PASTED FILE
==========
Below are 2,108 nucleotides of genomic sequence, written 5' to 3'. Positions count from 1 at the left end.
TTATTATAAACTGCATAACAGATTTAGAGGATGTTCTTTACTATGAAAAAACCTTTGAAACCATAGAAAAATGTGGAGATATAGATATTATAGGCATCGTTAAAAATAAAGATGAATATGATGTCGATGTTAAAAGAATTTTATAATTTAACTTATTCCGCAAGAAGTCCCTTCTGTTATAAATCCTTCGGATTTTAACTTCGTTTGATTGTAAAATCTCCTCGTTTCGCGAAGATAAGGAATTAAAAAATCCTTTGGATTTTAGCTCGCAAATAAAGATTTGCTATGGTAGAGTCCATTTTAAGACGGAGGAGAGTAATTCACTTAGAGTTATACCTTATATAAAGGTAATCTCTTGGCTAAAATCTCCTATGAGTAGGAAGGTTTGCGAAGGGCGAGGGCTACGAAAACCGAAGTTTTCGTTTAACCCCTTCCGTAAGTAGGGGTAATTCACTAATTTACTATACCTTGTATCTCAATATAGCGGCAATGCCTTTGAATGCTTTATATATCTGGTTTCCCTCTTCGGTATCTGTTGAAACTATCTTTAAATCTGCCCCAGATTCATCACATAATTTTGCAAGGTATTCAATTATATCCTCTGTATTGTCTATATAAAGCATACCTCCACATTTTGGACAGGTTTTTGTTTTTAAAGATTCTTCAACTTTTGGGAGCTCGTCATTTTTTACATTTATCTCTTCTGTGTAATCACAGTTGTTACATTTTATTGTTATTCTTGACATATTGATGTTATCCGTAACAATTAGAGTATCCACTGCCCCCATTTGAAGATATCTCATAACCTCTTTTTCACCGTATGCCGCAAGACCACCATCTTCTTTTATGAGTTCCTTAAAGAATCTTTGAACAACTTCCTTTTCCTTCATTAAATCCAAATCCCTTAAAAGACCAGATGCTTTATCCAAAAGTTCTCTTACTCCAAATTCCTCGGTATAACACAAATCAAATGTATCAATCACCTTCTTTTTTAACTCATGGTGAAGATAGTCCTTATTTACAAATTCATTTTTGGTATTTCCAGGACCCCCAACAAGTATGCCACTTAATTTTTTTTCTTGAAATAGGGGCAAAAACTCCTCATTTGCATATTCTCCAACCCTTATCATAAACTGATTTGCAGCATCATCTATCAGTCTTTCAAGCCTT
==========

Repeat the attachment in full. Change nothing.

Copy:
Below are 2,108 nucleotides of genomic sequence, written 5' to 3'. Positions count from 1 at the left end.
TTATTATAAACTGCATAACAGATTTAGAGGATGTTCTTTACTATGAAAAAACCTTTGAAACCATAGAAAAATGTGGAGATATAGATATTATAGGCATCGTTAAAAATAAAGATGAATATGATGTCGATGTTAAAAGAATTTTATAATTTAACTTATTCCGCAAGAAGTCCCTTCTGTTATAAATCCTTCGGATTTTAACTTCGTTTGATTGTAAAATCTCCTCGTTTCGCGAAGATAAGGAATTAAAAAATCCTTTGGATTTTAGCTCGCAAATAAAGATTTGCTATGGTAGAGTCCATTTTAAGACGGAGGAGAGTAATTCACTTAGAGTTATACCTTATATAAAGGTAATCTCTTGGCTAAAATCTCCTATGAGTAGGAAGGTTTGCGAAGGGCGAGGGCTACGAAAACCGAAGTTTTCGTTTAACCCCTTCCGTAAGTAGGGGTAATTCACTAATTTACTATACCTTGTATCTCAATATAGCGGCAATGCCTTTGAATGCTTTATATATCTGGTTTCCCTCTTCGGTATCTGTTGAAACTATCTTTAAATCTGCCCCAGATTCATCACATAATTTTGCAAGGTATTCAATTATATCCTCTGTATTGTCTATATAAAGCATACCTCCACATTTTGGACAGGTTTTTGTTTTTAAAGATTCTTCAACTTTTGGGAGCTCGTCATTTTTTACATTTATCTCTTCTGTGTAATCACAGTTGTTACATTTTATTGTTATTCTTGACATATTGATGTTATCCGTAACAATTAGAGTATCCACTGCCCCCATTTGAAGATATCTCATAACCTCTTTTTCACCGTATGCCGCAAGACCACCATCTTCTTTTATGAGTTCCTTAAAGAATCTTTGAACAACTTCCTTTTCCTTCATTAAATCCAAATCCCTTAAAAGACCAGATGCTTTATCCAAAAGTTCTCTTACTCCAAATTCCTCGGTATAACACAAATCAAATGTATCAATCACCTTCTTTTTTAACTCATGGTGAAGATAGTCCTTATTTACAAATTCATTTTTGGTATTTCCAGGACCCCCAACAAGTATGCCACTTAATTTTTTTTCTTGAAATAGGGGCAAAAACTCCTCATTTGCATATTCTCCAACCCTTATCATAAACTGATTTGCAGCATCATCTATCAGTCTTTCAAGCCTT